A Thankful Gut
I can hardly believe that it is Thanksgiving again, that time of year that everyone gets all stressed out getting everything ready for dinners and get-togethers, and then to finally sit down and relax over a meal with loved ones.
It is a common tradition on Thanksgiving to go around the table and say what you are thankful for. After everyone has said their piece, someone says grace, and then the feast of overeating begins!
This practice of stopping to be thankful is, of course, a great tradition that makes us stop and think about what we are really grateful for, and to think about the food we are about to eat and the time that went into preparing it. It benefits our mind and soul, but what most don’t think about or know is the effect it has on our body and digestion.
Our body is designed to be in one of two states, sympathetic or parasympatheic. Think of the sympathetic state as fight or flight mode. This is caused by any form of stress, whether it is emotional stress, driving through rush hour, or simply just rushing through the demands of the day-to-day. In this state, all of the attention and blood flow is sent to the extremities, in case you need to run away or fight, in the most primal sense. Our bodies react the same way if we are stressed about an upcoming promotion as it is if we are being chased by a bear in the woods. Digestion is the body’s last concern in this mode.
Parasympathetic, in contrast, happens when are are relaxed. As all of the systems are able to calm down and return to normal function. This allows the focus and blood flow to return to other priorities, like digesting our food.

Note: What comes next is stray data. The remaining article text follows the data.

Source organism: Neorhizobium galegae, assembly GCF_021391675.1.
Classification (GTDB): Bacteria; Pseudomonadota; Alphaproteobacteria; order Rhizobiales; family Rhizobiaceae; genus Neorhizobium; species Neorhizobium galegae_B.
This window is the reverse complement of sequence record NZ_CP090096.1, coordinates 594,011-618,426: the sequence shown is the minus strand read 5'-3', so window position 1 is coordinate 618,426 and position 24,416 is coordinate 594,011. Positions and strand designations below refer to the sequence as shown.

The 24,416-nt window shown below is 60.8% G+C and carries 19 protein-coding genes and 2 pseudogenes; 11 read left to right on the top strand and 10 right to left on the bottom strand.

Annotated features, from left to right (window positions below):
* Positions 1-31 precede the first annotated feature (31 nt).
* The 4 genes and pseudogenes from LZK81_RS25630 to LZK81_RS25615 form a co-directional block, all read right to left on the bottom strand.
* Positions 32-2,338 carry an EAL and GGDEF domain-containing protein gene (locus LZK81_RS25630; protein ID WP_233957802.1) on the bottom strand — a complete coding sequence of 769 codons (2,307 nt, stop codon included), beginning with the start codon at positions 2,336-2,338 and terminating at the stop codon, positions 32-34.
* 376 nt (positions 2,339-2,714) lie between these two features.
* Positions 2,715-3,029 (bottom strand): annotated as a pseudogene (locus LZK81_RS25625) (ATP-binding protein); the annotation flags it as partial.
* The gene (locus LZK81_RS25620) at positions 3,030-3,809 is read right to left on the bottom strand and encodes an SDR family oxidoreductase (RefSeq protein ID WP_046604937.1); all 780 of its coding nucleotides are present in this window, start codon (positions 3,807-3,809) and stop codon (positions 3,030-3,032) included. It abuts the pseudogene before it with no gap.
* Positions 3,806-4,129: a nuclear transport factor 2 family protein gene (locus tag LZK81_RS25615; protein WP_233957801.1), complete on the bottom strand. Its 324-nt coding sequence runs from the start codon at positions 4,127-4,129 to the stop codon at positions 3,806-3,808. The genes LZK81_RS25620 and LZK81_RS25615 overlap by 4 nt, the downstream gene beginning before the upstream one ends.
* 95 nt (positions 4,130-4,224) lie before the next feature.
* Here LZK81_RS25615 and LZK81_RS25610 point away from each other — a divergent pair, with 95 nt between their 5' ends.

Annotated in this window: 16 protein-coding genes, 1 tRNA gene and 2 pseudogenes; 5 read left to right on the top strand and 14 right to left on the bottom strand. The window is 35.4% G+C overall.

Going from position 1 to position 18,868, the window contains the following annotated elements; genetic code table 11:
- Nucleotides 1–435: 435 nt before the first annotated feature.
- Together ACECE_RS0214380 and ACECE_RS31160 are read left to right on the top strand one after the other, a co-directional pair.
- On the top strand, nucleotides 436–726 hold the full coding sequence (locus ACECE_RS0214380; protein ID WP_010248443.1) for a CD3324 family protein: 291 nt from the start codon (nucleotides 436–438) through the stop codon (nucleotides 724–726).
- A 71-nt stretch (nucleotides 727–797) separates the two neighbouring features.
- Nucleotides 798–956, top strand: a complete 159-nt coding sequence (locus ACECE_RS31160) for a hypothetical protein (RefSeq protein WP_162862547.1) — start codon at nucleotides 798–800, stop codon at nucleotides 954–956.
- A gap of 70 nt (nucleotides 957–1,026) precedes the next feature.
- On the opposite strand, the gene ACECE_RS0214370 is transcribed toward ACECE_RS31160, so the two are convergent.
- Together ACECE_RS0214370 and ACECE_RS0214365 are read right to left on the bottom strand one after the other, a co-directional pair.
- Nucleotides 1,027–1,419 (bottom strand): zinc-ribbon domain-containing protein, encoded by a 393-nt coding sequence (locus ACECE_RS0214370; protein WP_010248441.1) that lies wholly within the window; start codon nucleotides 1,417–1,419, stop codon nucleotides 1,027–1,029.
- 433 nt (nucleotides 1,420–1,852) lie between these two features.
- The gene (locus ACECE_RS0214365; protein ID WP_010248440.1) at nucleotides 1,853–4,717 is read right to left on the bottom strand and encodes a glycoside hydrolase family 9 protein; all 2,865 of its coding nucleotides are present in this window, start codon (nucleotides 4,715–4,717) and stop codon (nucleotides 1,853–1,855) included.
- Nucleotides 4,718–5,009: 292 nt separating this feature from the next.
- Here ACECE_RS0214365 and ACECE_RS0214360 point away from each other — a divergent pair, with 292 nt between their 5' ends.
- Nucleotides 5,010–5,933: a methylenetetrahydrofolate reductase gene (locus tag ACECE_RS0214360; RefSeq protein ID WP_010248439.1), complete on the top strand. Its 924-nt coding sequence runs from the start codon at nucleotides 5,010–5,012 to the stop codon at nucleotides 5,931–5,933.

Since stressors are common throughout every part of every day, it is so easy to eat in a hurry, cram in a breakfast in the car on the way to work, eat in our short lunch break, and then maybe have a quick dinner with the family before running off to soccer practice without ever stopping to relax and enjoy a meal. If you think of this in terms of how our bodies work concerning digestion, you can see what kind of havoc this would wreak on how well we are digesting the food we eat.
Undigested food then sits in the stomach, not getting broken down properly. This leads to fermented carbohydrates, rancid fats, and putrefied proteins. As this nasty mix of undigested food passes through, the body is absorbing very few of the nutrients, and what is being absorbed is damaged goods. Since these nutrients are what the very cells that make us up run on, every system suffers in some way. The most common side effect most people experience from all of this is bloating and gas, but there are many things that can come from this issue.
We can eliminate so many of these problems simply by stopping before we eat, taking a deep breath, and taking a second to be thankful for the food we are about have. Just a few seconds is all it takes to realign our system back into that parasympathetic state for optimal digestion. And of course, this does so much more than that, including giving our mind a much-needed break, and taking some of the stress off of our adrenals and stress hormones that have to work so hard to keep up with our busy lives.
So stop and enjoy your food. Your body and belly will thank you.